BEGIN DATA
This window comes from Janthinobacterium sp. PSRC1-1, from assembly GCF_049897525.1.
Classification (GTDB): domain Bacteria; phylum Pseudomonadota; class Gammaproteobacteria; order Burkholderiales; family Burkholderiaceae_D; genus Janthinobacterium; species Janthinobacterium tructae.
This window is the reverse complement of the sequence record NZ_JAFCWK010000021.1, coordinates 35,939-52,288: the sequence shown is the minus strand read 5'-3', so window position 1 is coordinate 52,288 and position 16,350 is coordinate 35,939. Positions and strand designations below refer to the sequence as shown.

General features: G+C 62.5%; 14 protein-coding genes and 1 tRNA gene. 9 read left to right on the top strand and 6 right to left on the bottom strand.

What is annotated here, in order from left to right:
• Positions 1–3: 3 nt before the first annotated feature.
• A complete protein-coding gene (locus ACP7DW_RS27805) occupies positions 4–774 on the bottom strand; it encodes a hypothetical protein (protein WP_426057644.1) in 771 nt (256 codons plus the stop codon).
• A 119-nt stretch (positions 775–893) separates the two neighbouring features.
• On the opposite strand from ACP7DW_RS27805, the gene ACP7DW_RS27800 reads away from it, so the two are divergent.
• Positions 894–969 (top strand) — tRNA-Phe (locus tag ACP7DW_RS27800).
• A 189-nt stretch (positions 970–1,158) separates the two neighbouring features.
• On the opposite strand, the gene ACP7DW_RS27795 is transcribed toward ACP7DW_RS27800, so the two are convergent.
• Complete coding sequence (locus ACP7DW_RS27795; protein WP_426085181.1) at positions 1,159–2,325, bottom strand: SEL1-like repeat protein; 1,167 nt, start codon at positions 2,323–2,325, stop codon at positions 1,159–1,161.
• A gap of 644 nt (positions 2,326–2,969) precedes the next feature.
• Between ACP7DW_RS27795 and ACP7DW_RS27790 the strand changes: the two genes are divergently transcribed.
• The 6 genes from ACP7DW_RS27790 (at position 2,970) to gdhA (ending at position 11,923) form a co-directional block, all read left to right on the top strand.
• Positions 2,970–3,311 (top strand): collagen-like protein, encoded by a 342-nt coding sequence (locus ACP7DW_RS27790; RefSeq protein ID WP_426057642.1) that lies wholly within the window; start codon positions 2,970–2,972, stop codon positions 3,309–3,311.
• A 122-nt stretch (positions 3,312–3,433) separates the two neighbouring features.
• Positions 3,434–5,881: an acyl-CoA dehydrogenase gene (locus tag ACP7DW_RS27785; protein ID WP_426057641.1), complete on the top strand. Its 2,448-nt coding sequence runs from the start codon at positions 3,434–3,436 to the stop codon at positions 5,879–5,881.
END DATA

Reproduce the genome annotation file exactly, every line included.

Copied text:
This window comes from Janthinobacterium sp. PSRC1-1, from assembly GCF_049897525.1.
Classification (GTDB): domain Bacteria; phylum Pseudomonadota; class Gammaproteobacteria; order Burkholderiales; family Burkholderiaceae_D; genus Janthinobacterium; species Janthinobacterium tructae.
This window is the reverse complement of the sequence record NZ_JAFCWK010000021.1, coordinates 35,939-52,288: the sequence shown is the minus strand read 5'-3', so window position 1 is coordinate 52,288 and position 16,350 is coordinate 35,939. Positions and strand designations below refer to the sequence as shown.

General features: G+C 62.5%; 14 protein-coding genes and 1 tRNA gene. 9 read left to right on the top strand and 6 right to left on the bottom strand.

What is annotated here, in order from left to right:
• Positions 1–3: 3 nt before the first annotated feature.
• A complete protein-coding gene (locus ACP7DW_RS27805) occupies positions 4–774 on the bottom strand; it encodes a hypothetical protein (protein WP_426057644.1) in 771 nt (256 codons plus the stop codon).
• A 119-nt stretch (positions 775–893) separates the two neighbouring features.
• On the opposite strand from ACP7DW_RS27805, the gene ACP7DW_RS27800 reads away from it, so the two are divergent.
• Positions 894–969 (top strand) — tRNA-Phe (locus tag ACP7DW_RS27800).
• A 189-nt stretch (positions 970–1,158) separates the two neighbouring features.
• On the opposite strand, the gene ACP7DW_RS27795 is transcribed toward ACP7DW_RS27800, so the two are convergent.
• Complete coding sequence (locus ACP7DW_RS27795; protein WP_426085181.1) at positions 1,159–2,325, bottom strand: SEL1-like repeat protein; 1,167 nt, start codon at positions 2,323–2,325, stop codon at positions 1,159–1,161.
• A gap of 644 nt (positions 2,326–2,969) precedes the next feature.
• Between ACP7DW_RS27795 and ACP7DW_RS27790 the strand changes: the two genes are divergently transcribed.
• The 6 genes from ACP7DW_RS27790 (at position 2,970) to gdhA (ending at position 11,923) form a co-directional block, all read left to right on the top strand.
• Positions 2,970–3,311 (top strand): collagen-like protein, encoded by a 342-nt coding sequence (locus ACP7DW_RS27790; RefSeq protein ID WP_426057642.1) that lies wholly within the window; start codon positions 2,970–2,972, stop codon positions 3,309–3,311.
• A 122-nt stretch (positions 3,312–3,433) separates the two neighbouring features.
• Positions 3,434–5,881: an acyl-CoA dehydrogenase gene (locus tag ACP7DW_RS27785; protein ID WP_426057641.1), complete on the top strand. Its 2,448-nt coding sequence runs from the start codon at positions 3,434–3,436 to the stop codon at positions 5,879–5,881.